In view of the presence of preauricular skin tags, first arch syndrome may be implicated. The features are consistent with the findings of Goldenhar syndrome. Goldenhar syndrome is a developmental anomaly of maxillofacial skeleton and hemifacial soft tissue. Characteristic features include facial asymmetry, hemifacial microsomia, microphthalmia, mandibular hypoplasia, unilateral ear deformity, and preauricular tags or sinuses. The internal organs of the central nervous system, cardiovascular system, renal system, respiratory system, and the gastrointestinal system may also be underdeveloped or sometimes absent [10]. Our patient presents with an asymmetrical face with deviation of lower third of face to the left indicating deficient growth of the jaws on left side. No previous case of HO in Goldenhar syndrome or any developmental syndrome has been previously reported. This case can be considered a case of Goldenhar syndrome with mild representation and the first reported case of HO in Goldenhar syndrome.

Based on the clinical and radiological findings a differential diagnosis should include myositis ossificans circumscripta, myositis ossificans progressive, osteoma, nodular fasciitis, osteosarcoma, and chondrosarcoma. Slowly calcifying lesions synovial sarcoma, rhabdomyosarcoma, and malignant fibrous histiocytoma should also be included [7]. The most important pathology to be excluded is osteosarcoma. Histopathologic finding of mature lamellar bone confirms the diagnosis of HO.

Postsurgically HO has been found to occur most frequently following total hip arthroplasty, hence various preventive modalities of HO have been discussed in the literature for such cases. Different modalities used include diphosphonates and NSAID’s such as indomethacin and naproxen. Radiotherapy has also been used to reduce the incidence of HO in orthopedic management. Noggin, a BMP inhibitor, pulsed electromagnetic fields (PEMF), and free radical scavengers in the form of allopurinol and N-acetylcysteine are the three new methods being evaluated [11].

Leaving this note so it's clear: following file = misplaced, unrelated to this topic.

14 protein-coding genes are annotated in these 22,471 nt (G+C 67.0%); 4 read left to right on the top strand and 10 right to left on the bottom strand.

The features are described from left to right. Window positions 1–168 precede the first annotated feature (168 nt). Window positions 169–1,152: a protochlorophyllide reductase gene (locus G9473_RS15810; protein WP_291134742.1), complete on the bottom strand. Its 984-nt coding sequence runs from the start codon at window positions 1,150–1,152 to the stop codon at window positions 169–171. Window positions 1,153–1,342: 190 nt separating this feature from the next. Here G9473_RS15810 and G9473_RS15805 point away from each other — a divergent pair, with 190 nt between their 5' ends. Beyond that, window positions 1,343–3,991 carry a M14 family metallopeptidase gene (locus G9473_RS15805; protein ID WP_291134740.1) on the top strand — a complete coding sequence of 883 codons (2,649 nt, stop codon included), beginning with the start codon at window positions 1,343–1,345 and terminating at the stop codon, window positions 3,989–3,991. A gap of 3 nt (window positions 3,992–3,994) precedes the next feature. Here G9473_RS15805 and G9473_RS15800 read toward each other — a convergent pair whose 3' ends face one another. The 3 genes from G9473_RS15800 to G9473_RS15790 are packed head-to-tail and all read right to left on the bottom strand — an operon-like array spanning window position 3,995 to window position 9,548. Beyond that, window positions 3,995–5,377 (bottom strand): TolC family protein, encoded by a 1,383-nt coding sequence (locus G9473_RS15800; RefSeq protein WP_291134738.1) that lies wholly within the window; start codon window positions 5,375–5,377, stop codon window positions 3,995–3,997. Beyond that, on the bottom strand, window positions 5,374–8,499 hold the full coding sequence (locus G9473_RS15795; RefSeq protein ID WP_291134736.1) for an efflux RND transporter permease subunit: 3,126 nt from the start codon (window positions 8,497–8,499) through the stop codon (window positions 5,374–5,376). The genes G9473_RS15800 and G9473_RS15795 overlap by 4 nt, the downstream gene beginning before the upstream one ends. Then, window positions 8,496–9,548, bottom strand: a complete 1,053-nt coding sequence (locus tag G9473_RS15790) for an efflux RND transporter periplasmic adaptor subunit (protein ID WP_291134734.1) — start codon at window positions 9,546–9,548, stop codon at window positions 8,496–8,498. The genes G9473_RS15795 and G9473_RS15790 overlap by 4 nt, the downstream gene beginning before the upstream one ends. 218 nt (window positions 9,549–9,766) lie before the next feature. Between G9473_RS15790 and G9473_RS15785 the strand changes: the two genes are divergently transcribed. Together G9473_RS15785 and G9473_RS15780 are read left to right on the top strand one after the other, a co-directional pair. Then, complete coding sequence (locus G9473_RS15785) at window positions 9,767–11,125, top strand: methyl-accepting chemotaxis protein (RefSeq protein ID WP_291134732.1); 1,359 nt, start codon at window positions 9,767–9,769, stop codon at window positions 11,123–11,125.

Patients present with various complaints as previously discussed. If radiographic examination and bone scanning reveal HO in formative stage, it is recommended to provide symptomatic treatment and wait for complete maturation of bone. Surgical excision is done thereafter. It has also been reported to either regress or stabilize.

4. Conclusion

HO can occur in pediatric age group in the maxillofacial region and affect the development and growth of the TMJ. History of trauma and symptoms like pain, swelling, and limited range of motion related to HO may or may not be present. When patient presents with facial asymmetry, restricted mouth opening, and improper development of jaws, HO and similar lesions like osteoma should be included in the provisional diagnosis. Early diagnosis and management can prevent the developmental abnormalities, which result in loss of function and esthetics.


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Copyright © 2012 Satish G. Patil et al. This is an open access article distributed under the Creative Commons Attribution License, which permits unrestricted use, distribution, and reproduction in any medium, provided the original work is properly cited.